Wait! What would be so wrong if we used the same diffuse correction factor for specularity? If we can't see some part of the terrain due to bump over-shadowing, it's no different whether the bounce is diffuse or specular. Let's try it and see what happens: We were talking about subtracting the sine of the mean roughness angle from NdotL. We'd want to do that when the sun is away from us, like on the other side of the object. When the sun is on our side of the object, such as behind us, we'd probably want to add the roughness angle to NdotL. Thus, NdotL += sqrt(1-0.5^(2/n))*(EdotL); Does that express what we just discussed? The term sqrt(1-0.5^(2/n)) is what we worked out earlier to be the sine of the mean angularity as a function of n, the specular power. EdotL is the dot product of view vector and light vector, which we hereby allow to span from -1.0 to +1.0. If the sun is behind us, EdotL is about +1, and so we add the sine of the roughness to NdotL. If the sun is on the other side of our object, EdotL is negative, towards -1.0, and so we are subtracting sine of angularity from NdotL. In both cases we need to clamp NdotL to 0.0~1.0 range after the addition and subtraction. If now we divide the new NdotL by the old NdotL, we get a "correction factor applied", which we can then turn around and apply to specularity as well. Should I say "BINGO!" ? I'm not sure; I think I'll leave the cork in the champagne bottle undisturbed for now. Tentatively updating the code: float getPhongFactor ( float lightdotnormal, float eyedotlight, float halfdotnormal, float SpecPower out float NdotLcorrection; ) { float FunnyNumber = pow(0.5, (1.0 / SpecPower)); float PhongDispersionFactor = 0.5 / ( 1.0 - FunnyNumber ); float sinAngularRng = sqrt(1-FunnyNumber*FunnyNumber))*(eyedotlight); float correctionPolarity = eyedotlight; float newNdotL = clamp(lightdotnormal + sinAngularRng*correctionPolarity, 0.0, 1.0); NdotLcorrection = (newNdotL+0.1) / (lightdotnormal+0.1); return PhongDispersionFactor * NdotLcorrection * pow(halfdotnormal, SpecPower); } I don't like it, at this point. I don't like the fact I'm having to hack NdotLcorrection to avoid division by zero. I don't like that we compute the NdotL correction here, in specular, and output the correction for the diffuse routine to pickup. I have a lot of bad feelings about this, but can't put my finger on the culprit, so I let it stand as is for now.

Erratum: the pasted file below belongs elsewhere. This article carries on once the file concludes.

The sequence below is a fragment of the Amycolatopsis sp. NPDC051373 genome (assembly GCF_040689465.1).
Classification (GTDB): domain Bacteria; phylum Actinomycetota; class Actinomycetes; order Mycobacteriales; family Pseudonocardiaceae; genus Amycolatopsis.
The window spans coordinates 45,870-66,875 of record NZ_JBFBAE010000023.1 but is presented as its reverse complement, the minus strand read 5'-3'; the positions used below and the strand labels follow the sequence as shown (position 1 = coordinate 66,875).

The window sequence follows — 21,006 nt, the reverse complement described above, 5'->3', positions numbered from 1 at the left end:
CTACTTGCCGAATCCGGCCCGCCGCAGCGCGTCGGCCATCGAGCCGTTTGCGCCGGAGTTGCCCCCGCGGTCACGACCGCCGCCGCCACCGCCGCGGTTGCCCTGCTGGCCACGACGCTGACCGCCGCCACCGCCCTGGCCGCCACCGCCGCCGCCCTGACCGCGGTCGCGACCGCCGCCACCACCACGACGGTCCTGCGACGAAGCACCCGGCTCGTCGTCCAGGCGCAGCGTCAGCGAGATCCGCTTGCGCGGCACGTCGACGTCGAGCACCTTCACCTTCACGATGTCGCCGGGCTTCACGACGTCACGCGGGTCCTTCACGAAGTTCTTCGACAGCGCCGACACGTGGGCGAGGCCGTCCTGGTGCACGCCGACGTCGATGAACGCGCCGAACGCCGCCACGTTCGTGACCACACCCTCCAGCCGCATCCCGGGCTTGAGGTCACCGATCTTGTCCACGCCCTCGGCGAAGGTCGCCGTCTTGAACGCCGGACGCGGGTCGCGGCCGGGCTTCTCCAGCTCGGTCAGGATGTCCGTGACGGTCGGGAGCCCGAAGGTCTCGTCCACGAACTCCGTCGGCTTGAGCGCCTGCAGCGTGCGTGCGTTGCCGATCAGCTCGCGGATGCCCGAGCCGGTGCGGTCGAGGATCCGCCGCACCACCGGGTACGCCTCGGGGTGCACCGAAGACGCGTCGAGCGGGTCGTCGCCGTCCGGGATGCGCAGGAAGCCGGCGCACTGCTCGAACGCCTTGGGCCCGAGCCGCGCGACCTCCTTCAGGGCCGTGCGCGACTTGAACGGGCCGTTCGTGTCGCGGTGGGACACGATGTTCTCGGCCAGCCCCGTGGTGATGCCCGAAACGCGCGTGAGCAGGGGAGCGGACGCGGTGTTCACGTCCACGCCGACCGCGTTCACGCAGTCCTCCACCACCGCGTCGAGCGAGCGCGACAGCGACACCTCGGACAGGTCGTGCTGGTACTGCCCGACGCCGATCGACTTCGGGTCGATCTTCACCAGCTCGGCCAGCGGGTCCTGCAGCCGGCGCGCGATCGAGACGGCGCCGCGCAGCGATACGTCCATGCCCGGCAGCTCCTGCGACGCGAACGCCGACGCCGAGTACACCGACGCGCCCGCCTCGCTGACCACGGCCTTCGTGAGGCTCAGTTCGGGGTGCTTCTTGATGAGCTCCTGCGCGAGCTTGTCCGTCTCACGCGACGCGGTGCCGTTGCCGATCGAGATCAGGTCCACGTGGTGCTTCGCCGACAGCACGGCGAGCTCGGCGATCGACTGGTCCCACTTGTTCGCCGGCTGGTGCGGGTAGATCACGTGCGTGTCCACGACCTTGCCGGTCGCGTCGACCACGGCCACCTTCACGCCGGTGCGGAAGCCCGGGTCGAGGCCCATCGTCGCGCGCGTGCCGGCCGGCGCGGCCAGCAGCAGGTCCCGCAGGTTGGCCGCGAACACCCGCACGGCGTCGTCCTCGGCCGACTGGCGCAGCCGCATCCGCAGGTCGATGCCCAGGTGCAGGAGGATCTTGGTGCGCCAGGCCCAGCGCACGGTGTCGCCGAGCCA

Let's see: NdotL is the cosine of the sun's angle to the normal. It is also the sine of the sun's angle to the un-roughened surface. If the sun's angle to the surface is small, the sine is roughly same value as the angle. If the sine of the sun's angle to the surface is comparable to the sine of mean surface angularity, the effect is the same as if the sun had an angle to surface that much lower. So we could just subtract the sine of the surface mean angle from the sun's NdotL, and that would have a similar effect to rotating the sun by the same angle. Right? We don't even have to touch vectors! Right? ... Except! This is a diffuse lighting solution; not specular. But I think this holds true for diffuse, so let's not throw it away; I think this is a winner; and we'll come back to it and refine it. For specular lighting, we use the normal dot the half-vector (the vector between the sun and the eye), so it's not so easy yet. Truly, the half vector isn't very useful here; is it? Hmmm...